|Graduate Admissions & Financial Aid
All students must meet Rensselaer’s Graduate Admission Requirements.
There are several potential ways that a Math Sciences graduate student can get financial support while enrolled at RPI. The most common methods are:
TA assignments vary significantly throughout Rensselaer Polytechnic Institute. In the Department of Mathematical Sciences, TA-ships are typically one-year appointments that cannot be extended for more than two years. They tend to be of three types.
TA-ships can take the form of independent classroom teaching (often called recitations), which may include small lectures, problem solving, computer labs, grading, office hours, etc. The TA works with a TA Supervisor, who is the faculty member teaching the course. The vast majority of TA-ships are of this form.
A few teaching assistantships take the form of grading and office hours only.
Other teaching assistantships may be mainly comprised of proctoring exams.
All TA’s are required to participate in RPI’s TA Orientation Program as well as the Department’s TA Orientation prior to their first semester of teaching.
In addition, all TA’s must attend the TA Seminar before or during their first semester of teaching at RPI. A graduate student, the Math Sciences Department Master TA, typically teaches this one-credit course (graded as Satisfactory/Unsatisfactory). The topics of this course vary according to the needs of the participants. In the past they have included: Maple, Gateway Exams, Grading, Laptops, Composing Quizzes, Campus Resources, Academic Honesty, Proctoring Exams, Extra Help, Office Hours, Latex, Making a Syllabus, etc. In addition, each TA has their class visited and feedback is provided.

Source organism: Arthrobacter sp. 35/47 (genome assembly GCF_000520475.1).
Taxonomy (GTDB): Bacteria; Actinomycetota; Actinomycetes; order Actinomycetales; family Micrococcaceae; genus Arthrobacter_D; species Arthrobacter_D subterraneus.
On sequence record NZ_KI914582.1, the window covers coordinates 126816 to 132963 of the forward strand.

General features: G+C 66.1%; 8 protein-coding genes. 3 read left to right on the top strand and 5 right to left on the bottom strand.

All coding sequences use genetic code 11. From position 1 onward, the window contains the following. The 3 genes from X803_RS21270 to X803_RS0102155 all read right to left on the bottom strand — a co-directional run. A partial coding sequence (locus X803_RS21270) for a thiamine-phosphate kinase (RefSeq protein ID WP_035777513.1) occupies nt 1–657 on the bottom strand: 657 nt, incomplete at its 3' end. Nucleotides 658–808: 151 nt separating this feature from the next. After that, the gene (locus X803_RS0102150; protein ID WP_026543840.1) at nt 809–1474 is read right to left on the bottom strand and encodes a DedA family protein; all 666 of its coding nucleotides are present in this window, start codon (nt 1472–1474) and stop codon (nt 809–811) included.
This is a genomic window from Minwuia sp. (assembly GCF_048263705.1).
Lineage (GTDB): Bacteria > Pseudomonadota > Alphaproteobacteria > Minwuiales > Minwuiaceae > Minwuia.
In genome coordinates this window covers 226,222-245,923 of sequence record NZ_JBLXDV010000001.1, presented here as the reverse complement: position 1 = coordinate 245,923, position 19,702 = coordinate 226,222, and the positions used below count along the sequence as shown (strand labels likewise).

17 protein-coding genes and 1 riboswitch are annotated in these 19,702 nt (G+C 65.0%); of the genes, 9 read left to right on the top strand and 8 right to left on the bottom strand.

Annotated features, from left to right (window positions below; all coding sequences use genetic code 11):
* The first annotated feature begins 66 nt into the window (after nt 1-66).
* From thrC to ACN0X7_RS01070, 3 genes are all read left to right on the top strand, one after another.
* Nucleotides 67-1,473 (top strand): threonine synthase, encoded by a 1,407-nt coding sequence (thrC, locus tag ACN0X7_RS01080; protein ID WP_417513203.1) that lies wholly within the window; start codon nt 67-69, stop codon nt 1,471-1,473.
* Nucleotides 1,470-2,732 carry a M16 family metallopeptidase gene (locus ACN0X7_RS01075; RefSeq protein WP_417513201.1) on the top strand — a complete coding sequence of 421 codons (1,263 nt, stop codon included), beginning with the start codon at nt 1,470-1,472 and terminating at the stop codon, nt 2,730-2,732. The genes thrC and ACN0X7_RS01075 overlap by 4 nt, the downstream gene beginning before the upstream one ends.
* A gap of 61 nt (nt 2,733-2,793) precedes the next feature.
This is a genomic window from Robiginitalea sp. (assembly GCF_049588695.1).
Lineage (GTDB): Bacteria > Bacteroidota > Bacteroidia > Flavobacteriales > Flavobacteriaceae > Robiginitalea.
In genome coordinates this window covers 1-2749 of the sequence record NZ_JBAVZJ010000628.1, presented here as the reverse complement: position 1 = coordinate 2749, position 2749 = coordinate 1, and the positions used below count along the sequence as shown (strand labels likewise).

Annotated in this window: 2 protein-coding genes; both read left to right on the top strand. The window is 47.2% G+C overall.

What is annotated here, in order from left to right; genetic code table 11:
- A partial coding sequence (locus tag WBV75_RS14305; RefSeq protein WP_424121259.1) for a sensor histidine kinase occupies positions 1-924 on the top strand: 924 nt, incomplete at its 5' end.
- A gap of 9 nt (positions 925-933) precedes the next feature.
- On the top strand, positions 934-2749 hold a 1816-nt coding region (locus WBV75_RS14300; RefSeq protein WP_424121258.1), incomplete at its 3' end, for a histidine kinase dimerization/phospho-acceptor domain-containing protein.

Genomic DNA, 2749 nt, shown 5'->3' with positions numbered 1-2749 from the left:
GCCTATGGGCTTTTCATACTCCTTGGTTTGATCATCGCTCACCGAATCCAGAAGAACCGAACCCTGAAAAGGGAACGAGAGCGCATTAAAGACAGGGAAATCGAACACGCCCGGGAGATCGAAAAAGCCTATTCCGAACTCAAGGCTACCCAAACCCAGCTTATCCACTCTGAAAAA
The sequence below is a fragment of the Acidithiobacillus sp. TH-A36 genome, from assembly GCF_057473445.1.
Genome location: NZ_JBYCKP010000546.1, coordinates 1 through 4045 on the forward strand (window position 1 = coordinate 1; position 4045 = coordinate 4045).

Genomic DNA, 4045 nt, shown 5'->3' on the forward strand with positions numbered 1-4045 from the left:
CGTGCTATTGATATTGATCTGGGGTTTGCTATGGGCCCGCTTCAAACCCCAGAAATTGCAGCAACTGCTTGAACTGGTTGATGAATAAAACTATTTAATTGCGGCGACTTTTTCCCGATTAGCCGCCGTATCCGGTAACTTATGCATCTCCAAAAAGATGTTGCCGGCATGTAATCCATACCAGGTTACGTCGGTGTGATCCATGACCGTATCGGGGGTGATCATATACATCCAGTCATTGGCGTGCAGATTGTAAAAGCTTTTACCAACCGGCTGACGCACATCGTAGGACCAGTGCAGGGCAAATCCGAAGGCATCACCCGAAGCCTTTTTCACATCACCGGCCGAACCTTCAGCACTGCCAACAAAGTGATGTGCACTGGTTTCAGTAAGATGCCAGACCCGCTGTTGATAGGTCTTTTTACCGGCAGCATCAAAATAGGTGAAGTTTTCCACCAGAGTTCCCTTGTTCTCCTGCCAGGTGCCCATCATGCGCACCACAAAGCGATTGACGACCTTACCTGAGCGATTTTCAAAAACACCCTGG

See also: TA Resources
Many faculty in the Math Sciences Department have grant money that can be used to support graduate students who are interested in doing research in their field. The Research Assistantships (RA’s) do not typically have any teaching component. This allows a graduate student to have more time to work on Master’s or Ph. D. research. This is a topic you may want to talk to your advisor about.
Fellowships can come from inside or outside the department or the Institute. The specifics of fellowships vary from year to year. For example, there have been fellowships to work on computer modules that are used by classes for instruction. One of the fellowships offered regularly was established by Eleanore Diaz in memory of her husband, Joaquin B. Diaz, who was the Albert Einstein Professor of Science in the Department of Mathematical Sciences. It is awarded to an outstanding graduate student in mathematical research or teaching. The Graduate Student Coordinator has information on other available fellowships. This is a topic you may want to talk to your advisor about.
You should be sure to consider that the Math Sciences Department has guidelines for continuation of support for doctoral students. Graduate students who receive full support from the Department should plan to complete their doctoral programs within four or five years. Students can expect that their support will continue through this period, provided that they continue to make satisfactory progress toward their degree and they continue to perform well in their teaching assignments. “Satisfactory progress” means completing courses, required examinations (preliminary, qualifying, and candidacy), selecting a research area, and making progress toward completing a thesis. If a student requires support beyond the fifth year, each situation will be considered individually.